Running Back: The Panthers committed a ridiculous amount of cash to the running back position for 2012. Carolina ranked third in the NFL by pounding opponents to the tune of 150.5 rushing yards per game. Now, it becomes a question as to how the carries will be split between Jonathan Stewart, DeAngelo Williams and bruiser Mike Tolbert. Stewart and Williams figure to share the bulk of the work with Tolbert factoring into the goal-line mix. Both Stewart and Williams carry RB2 tags early.
Wide Receiver: Steve Smith posted a ridiculous 2011 season despite the decided lack of a reliable No. 2 option in the receiving corps. He amassed nearly 1,400 receiving yards with 79 receptions, his highest productivity since 2008. Smith is the lone proven option in this unit for 2012.
Brandon LaFell (36 catches in 2011) has the potential to be a breakthrough performer. Standing 6-foot-2, the third-year receiver out of LSU has turned heads in camp. Louis Murphy was acquired via trade just before camp (41 receptions for Oakland in 2011). Keep an eye on the progress of David Gettis, who caught 37 passes for the Panthers in 2010 before missing the 2011 season.
Tight End: Is this the year that sixth-year tight end Greg Olsen finally becomes a full-on star? The height of his career came in 2009, when he caught 60 passes, including eight touchdowns, for the Bears. I’m among many with high expectations for LaFell, as noted above, but Olsen enters the season as the true No. 2 option behind Smith.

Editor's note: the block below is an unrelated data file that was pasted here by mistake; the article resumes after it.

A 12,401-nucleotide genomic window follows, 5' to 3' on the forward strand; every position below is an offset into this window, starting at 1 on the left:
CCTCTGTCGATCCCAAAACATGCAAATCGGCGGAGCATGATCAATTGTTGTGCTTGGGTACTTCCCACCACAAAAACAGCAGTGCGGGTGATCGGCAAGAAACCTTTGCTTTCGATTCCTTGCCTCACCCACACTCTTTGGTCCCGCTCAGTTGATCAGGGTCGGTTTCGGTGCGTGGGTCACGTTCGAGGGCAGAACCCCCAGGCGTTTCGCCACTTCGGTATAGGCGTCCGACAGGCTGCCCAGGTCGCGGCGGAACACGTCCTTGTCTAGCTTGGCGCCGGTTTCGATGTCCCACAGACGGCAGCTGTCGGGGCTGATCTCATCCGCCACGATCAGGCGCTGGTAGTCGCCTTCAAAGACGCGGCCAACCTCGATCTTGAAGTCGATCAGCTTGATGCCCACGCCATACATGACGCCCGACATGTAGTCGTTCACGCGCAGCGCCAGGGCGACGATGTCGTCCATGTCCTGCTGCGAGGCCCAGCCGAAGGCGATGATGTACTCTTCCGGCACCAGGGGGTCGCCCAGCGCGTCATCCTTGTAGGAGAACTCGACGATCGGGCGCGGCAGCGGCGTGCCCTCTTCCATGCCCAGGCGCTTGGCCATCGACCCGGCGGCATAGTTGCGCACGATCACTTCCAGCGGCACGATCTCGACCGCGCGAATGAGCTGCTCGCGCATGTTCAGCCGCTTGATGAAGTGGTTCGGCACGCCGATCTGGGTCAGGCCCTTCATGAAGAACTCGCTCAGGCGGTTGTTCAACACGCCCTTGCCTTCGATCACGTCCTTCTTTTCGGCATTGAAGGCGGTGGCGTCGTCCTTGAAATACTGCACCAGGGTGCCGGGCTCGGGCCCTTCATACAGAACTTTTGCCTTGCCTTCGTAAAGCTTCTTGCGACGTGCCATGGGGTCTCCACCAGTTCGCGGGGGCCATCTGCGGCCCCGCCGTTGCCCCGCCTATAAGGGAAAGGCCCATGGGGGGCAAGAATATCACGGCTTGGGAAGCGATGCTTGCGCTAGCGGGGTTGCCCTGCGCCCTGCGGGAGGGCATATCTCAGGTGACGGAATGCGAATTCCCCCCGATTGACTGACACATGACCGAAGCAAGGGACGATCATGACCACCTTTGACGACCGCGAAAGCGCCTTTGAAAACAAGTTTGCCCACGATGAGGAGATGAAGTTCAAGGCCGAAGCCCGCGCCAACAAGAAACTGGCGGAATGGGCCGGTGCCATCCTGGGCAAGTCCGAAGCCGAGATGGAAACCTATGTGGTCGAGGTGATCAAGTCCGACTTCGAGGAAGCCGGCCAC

Defense: The Carolina defense was beset by injuries in the 2011 season, a note lost in the euphoria of Newton’s arrival. The linebacker corps is mighty exciting, particularly for owners in IDP leagues. Jon Beason continues to work back into shape this summer, and rookie Luke Kuechly is playing like a man possessed. The Panthers ranked 27th in total defense last season, allowing 26.8 points per game with 31 sacks and 24 turnovers. I’m intrigued to watch this unit with a rededication to the running game and a more consistent effort from the front-seven on defense.